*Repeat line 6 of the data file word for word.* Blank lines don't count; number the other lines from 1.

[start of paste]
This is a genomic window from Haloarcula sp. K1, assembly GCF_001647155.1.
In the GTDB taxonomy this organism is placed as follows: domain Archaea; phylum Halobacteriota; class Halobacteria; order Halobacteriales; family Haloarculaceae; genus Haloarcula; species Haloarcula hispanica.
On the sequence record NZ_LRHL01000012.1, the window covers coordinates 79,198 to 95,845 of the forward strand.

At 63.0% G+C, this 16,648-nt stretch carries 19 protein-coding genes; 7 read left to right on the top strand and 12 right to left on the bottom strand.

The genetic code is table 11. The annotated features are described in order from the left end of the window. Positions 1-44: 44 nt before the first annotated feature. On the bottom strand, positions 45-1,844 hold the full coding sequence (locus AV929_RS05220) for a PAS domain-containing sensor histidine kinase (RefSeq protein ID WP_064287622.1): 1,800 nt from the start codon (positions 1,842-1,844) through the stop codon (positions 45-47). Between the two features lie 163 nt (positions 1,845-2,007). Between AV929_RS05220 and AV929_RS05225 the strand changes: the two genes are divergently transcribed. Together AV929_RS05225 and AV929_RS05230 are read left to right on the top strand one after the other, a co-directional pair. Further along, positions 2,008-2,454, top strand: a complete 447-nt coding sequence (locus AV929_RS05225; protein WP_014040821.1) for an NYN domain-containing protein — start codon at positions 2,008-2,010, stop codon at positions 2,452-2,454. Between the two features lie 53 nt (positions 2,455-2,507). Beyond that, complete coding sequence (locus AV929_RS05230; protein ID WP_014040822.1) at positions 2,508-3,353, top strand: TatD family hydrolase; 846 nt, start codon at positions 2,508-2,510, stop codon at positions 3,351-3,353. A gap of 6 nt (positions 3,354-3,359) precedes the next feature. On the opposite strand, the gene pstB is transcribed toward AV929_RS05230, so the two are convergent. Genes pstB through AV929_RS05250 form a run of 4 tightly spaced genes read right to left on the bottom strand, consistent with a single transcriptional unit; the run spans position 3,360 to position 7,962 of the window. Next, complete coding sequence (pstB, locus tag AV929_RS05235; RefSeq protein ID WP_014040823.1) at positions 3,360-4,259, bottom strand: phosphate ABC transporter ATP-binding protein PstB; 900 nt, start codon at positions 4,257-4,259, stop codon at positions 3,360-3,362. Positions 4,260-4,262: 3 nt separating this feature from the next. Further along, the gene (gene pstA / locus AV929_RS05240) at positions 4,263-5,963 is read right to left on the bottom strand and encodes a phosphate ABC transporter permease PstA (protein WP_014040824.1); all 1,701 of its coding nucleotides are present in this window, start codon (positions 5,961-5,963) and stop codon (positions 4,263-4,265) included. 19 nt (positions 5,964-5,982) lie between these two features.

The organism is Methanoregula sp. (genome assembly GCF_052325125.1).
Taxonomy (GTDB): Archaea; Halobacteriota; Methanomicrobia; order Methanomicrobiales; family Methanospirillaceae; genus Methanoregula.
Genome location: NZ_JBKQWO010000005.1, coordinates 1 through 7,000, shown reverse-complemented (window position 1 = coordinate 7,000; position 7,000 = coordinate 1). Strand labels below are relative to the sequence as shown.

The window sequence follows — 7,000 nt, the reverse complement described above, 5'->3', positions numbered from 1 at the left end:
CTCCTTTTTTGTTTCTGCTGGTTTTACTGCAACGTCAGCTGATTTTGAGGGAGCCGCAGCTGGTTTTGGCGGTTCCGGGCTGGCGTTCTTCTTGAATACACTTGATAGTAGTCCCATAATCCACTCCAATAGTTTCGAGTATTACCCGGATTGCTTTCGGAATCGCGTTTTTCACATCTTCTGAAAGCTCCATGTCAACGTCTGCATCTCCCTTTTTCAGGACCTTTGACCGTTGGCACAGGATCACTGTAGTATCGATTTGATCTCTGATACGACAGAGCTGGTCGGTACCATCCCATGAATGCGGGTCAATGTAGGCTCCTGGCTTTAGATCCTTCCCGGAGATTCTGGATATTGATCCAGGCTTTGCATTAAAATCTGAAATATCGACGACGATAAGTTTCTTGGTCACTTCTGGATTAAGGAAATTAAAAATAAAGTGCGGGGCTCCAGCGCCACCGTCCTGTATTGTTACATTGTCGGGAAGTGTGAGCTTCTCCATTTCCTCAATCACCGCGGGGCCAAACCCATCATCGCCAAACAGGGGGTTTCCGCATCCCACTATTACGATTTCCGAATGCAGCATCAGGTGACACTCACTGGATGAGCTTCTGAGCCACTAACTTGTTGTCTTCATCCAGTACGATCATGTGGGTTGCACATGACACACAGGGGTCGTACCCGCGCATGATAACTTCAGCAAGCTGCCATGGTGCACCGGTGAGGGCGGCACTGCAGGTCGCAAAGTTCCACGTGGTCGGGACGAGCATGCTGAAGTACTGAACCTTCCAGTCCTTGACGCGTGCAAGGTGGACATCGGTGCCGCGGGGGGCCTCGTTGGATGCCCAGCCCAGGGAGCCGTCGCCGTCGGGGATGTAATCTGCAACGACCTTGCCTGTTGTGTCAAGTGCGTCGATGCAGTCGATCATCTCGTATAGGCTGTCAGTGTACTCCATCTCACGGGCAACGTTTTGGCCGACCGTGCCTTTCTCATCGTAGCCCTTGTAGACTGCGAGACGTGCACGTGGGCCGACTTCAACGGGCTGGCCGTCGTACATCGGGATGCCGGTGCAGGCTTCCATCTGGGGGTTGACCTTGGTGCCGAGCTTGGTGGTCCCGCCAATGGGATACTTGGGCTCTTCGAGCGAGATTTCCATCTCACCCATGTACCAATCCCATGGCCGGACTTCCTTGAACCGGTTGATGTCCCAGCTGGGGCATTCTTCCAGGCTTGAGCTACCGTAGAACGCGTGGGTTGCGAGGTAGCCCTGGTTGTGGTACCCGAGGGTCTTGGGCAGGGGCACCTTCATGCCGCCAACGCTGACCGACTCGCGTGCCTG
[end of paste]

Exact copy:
The organism is Methanoregula sp. (genome assembly GCF_052325125.1).